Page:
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Palustrine

Palustrine – Outputs

 

The conceptual models were compiled by researchers in collaboration with a wide range of stakeholders from Natural Resource Management groups, universities and government agencies and based on available scientific information[4].

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The outputs of nitrogen (N) from a palustrine wetland are dependent on the concentrations of N that enter the wetland, the nature of the palustrine wetland (condition, connection, size etc.), the form of nitrogen (i.e. ammonium (NH4), nitrate (NO3), dissolved organic nitrogen (DON) or particulate nitrogen (PN)), the carbon and N stocks within the wetland, and the rates of processes occurring inside the wetlands (e.g. denitrification, sedimentation, and plant uptake). 

Air

The denitrification process can account for about 64-70% of nitrogen removal to air from palustrine wetland water and soils[1].

Export of nitrogen as N2O is likely to occur as a result of incomplete denitrification and nitrification. Less than 1% of denitrified N is converted to N2O[2]

Ammonia release is minor, except in highly polluted and anoxic waterways.

Water

Surface water and groundwater

Overall N loads exported from palustrine wetlands will be lower than inputs received by wetlands due to the transformations to the air (denitrification), and storage in soils and biota (stocks). During the dry season, outputs of nitrogen from palustrine wetlands are more likely through groundwater flows. In the wet season, large and sporadic pulses of floodwater will transport large amounts of water, and with it, dissolved (93 (41-142) g/ha/day* as NH4) and particulate N[3]. Outputs from groundwater and floodwater are likely to be lower than inputs for dissolved inorganic N (NH4, NO3), and might be higher for dissolved organic N (DON), depending on the productivity of the wetland and the intensity of internal processes (e.g. denitrification, sedimentation, and plant uptake)[7]. Dissolved organic N exports (DON) are also likely to occur in area with highly labile vegetation (e.g. grasses), especially if it is senescent, or if it undergoes drying and rewetting[6].

Vegetated litter

Litter comprising leaves, twigs and bark is exported during the wet season at a rate of 9.8 (0-50) g/ha/day*. Litter fall export tends to be seasonal, with increased leaf litter in the dry season, and increased litter export during large floods[3]. The amount of litter as N exported from a wetland is associated with its productivity.

Biota

Localised and temporary populations of birds can remove a significant amount of nitrogen from a wetland, particularly in breeding events[4][5].

Macrophytes can be flushed out of the lakes during flooding events, when most of the biomass can be exported during strong rainfall events.

Anthropogenic

Harvesting of trees, reeds, and fish, or removal of weeds can remove nitrogen from wetlands.

*Nitrogen quantities are displayed as an average followed by a minimum and maximum (range), e.g. “average (min. of range - max. of range) units”.


References

  1. ^ Adame, MF, Reef, R, Wong, VNL, Balcombe, SR, Turschwell, MP, Kavehei, E, Rodríguez, DC, Kelleway, JJ, Masque, P & Ronan, M (2020), 'Carbon and nitrogen sequestration of Melaleuca floodplain wetlands in tropical Australia', Ecosystems. [online], vol. doi.org/10. Available at: https://link.springer.com/article/10.1007%2Fs10021-019-00414-5.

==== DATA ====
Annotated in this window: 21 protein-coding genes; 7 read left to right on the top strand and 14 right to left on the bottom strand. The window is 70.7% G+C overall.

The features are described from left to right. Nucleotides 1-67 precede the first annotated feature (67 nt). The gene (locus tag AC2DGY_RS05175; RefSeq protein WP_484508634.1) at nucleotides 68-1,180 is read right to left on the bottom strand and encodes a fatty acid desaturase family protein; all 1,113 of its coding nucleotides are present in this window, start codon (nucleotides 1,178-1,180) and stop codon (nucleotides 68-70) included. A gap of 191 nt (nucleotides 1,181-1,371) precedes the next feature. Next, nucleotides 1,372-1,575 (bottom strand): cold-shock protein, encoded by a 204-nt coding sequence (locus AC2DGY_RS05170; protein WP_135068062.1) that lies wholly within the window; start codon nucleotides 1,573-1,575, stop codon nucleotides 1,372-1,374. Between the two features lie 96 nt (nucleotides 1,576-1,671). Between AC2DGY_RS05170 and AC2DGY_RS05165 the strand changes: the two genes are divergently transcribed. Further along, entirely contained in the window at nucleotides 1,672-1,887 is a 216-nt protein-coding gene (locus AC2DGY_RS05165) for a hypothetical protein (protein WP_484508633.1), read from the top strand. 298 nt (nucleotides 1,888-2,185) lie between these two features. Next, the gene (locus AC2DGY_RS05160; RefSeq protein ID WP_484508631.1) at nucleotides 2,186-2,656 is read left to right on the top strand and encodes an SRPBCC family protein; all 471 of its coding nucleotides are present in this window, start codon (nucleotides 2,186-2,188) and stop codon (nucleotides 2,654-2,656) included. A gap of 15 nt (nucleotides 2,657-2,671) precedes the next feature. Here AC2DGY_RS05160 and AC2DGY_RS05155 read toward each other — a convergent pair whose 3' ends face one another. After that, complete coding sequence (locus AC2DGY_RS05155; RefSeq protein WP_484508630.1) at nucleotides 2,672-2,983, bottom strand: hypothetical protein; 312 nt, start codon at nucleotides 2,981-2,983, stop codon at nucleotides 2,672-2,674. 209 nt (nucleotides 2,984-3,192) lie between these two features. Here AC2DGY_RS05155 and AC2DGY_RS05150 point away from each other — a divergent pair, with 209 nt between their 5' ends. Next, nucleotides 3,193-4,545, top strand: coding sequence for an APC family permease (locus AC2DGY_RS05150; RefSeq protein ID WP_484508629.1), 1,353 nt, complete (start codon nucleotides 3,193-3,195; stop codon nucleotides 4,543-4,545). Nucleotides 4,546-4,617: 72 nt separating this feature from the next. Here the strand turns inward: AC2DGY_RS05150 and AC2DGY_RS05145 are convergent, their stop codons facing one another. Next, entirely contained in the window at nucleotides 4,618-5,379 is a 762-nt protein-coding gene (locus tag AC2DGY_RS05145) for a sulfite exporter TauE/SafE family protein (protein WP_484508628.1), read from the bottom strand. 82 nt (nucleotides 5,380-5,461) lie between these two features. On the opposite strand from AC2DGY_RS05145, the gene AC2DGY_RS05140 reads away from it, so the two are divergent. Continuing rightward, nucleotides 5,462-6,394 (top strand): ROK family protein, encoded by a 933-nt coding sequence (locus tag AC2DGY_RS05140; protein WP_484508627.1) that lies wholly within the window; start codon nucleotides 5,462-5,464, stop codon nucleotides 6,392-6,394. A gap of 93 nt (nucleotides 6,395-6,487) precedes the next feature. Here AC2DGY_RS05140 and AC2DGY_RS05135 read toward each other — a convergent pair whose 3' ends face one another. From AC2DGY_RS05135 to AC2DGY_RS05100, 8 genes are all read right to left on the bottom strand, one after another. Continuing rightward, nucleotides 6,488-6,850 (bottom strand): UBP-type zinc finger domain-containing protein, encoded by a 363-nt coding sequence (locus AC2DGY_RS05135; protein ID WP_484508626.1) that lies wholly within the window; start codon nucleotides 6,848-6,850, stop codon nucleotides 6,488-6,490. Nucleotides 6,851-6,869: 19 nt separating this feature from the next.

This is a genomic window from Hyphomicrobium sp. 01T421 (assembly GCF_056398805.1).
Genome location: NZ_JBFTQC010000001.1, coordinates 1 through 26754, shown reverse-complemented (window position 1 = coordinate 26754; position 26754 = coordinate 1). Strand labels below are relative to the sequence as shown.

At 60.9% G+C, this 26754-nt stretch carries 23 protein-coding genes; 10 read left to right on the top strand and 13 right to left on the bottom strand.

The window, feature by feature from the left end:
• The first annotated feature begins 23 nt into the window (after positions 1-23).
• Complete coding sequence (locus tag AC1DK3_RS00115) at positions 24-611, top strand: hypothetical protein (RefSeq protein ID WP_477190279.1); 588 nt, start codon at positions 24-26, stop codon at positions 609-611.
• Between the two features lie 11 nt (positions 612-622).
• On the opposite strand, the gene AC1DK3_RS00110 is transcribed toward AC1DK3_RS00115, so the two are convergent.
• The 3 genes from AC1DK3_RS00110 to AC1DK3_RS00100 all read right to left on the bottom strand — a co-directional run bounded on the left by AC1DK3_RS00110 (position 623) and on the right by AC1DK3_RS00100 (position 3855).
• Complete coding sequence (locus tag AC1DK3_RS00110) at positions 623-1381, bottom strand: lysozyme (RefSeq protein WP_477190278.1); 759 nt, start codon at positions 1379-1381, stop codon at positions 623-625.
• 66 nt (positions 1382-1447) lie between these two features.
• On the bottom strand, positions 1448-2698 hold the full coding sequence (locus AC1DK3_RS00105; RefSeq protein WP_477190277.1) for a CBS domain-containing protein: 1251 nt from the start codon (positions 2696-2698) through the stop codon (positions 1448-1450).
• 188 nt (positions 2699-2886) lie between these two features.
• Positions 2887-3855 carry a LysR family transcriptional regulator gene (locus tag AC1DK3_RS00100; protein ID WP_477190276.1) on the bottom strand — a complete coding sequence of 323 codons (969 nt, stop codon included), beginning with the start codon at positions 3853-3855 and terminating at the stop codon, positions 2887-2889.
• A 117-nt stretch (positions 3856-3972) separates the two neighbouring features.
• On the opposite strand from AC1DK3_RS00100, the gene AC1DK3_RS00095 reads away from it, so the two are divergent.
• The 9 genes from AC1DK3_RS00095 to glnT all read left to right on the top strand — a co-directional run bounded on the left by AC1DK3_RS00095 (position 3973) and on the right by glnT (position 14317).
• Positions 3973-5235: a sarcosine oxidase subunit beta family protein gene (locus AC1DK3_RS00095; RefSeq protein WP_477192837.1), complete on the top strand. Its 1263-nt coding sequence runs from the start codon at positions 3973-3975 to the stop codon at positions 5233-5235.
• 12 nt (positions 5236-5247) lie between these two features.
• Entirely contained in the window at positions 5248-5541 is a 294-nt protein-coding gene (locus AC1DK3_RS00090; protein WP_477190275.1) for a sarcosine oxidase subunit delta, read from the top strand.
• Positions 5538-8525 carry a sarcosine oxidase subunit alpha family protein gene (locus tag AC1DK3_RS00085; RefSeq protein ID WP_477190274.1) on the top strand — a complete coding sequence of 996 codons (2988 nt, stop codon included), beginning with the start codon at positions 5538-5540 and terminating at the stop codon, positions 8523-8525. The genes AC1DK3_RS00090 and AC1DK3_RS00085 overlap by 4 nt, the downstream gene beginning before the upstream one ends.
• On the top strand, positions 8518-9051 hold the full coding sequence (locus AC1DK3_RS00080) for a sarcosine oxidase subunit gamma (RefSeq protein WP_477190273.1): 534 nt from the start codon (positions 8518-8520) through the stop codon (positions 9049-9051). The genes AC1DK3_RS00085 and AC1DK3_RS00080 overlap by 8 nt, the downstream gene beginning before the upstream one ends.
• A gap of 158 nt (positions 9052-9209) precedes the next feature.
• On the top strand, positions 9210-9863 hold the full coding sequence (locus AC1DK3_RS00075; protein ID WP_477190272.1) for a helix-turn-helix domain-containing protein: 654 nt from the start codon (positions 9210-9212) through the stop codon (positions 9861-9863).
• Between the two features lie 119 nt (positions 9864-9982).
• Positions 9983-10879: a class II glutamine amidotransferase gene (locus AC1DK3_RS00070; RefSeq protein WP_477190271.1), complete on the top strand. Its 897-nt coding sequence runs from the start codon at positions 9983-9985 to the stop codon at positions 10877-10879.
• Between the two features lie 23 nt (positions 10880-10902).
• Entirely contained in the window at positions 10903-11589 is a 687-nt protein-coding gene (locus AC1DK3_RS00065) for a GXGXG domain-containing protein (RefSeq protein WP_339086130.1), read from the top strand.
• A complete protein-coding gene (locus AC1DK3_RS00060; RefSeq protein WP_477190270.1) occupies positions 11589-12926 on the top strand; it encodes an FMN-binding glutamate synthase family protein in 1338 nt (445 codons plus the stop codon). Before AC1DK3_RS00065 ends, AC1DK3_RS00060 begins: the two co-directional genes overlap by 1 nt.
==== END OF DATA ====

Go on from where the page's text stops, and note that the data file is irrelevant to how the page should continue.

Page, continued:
2. ^ Beaulieu, JJ, Tank, JL, Hamilton, SK, Wollheim, WM, Hall, RO, Mulholland, PJ, Peterson, BJ, Ashkenas, LR, Cooper, LW, Dahm, CN, Dodds, WK, Grimm, NB, Johnson, SL, McDowell, WH, Poole, GC, Valett, HM, Arango, CP, Bernot, MJ, Burgin, AJ, Crenshaw, CL, Helton, AM, Johnson, LT, O'Brien, JM, Potter, JD, Sheibley, RW, Sobota, DJ & Thomas, SM (2011), 'Nitrous oxide emission from denitrification in stream and river networks', Proceedings of the National Academy of Sciences. [online], vol. 108, no. 1, pp. 214-219. Available at: http://www.pnas.org/cgi/doi/10.1073/pnas.1011464108.
  3. ^ a b Finlayson, CM, Cowie, ID & Bailey, BJ (1993), 'Biomass and litter dynamics in a Melaleuca forest on a seasonally inundated floodplain in tropical, northern Australia', Wetlands Ecology and Management, vol. 2, no. 4, pp. 177-188.
  4. ^ Jaensch, R (1999), The status and importance of Queensland's south-western wetlands. [online] Available at: http://www.southwestnrm.org.au/ihub/status-importance-southwest-queenslands-wetlands.
  5. ^ Jardine, TD, Pusey, BJ, Hamilton, SK, Pettit, NE, Davies, PM, Douglas, MM, Sinnamon, V, Halliday, IA & Bunn, SE (2012), 'Fish mediate high food web connectivity in the lower reaches of a tropical floodplain river', Oecologia, vol. 168, pp. 829-838.
  6. ^ Lu, J, Bunn, SE & Burford, MA (May 2018), 'Nutrient release and uptake by littoral macrophytes during water level fluctuations', Science of The Total Environment. [online], vol. 622-623, pp. 29-40. Available at: https://linkinghub.elsevier.com/retrieve/pii/S0048969717332576 [Accessed 2 November 2020].
  7. ^ Morrisey K.M., FTR (1988), 'Regeneration and uptake of ammonium by plankton in an Amazon floodplain lake.', J Plankton Res, no. 10, pp. 31-48.

Last updated: 31 July 2021

This page should be cited as:

Department of Environment, Science and Innovation, Queensland (2021) Palustrine – Outputs, WetlandInfo website, accessed 1 February 2024. Available at: https://wetlandinfo.des.qld.gov.au/wetlands/ecology/processes-systems/nitrogen-concept-model/palustrine/outputs.html

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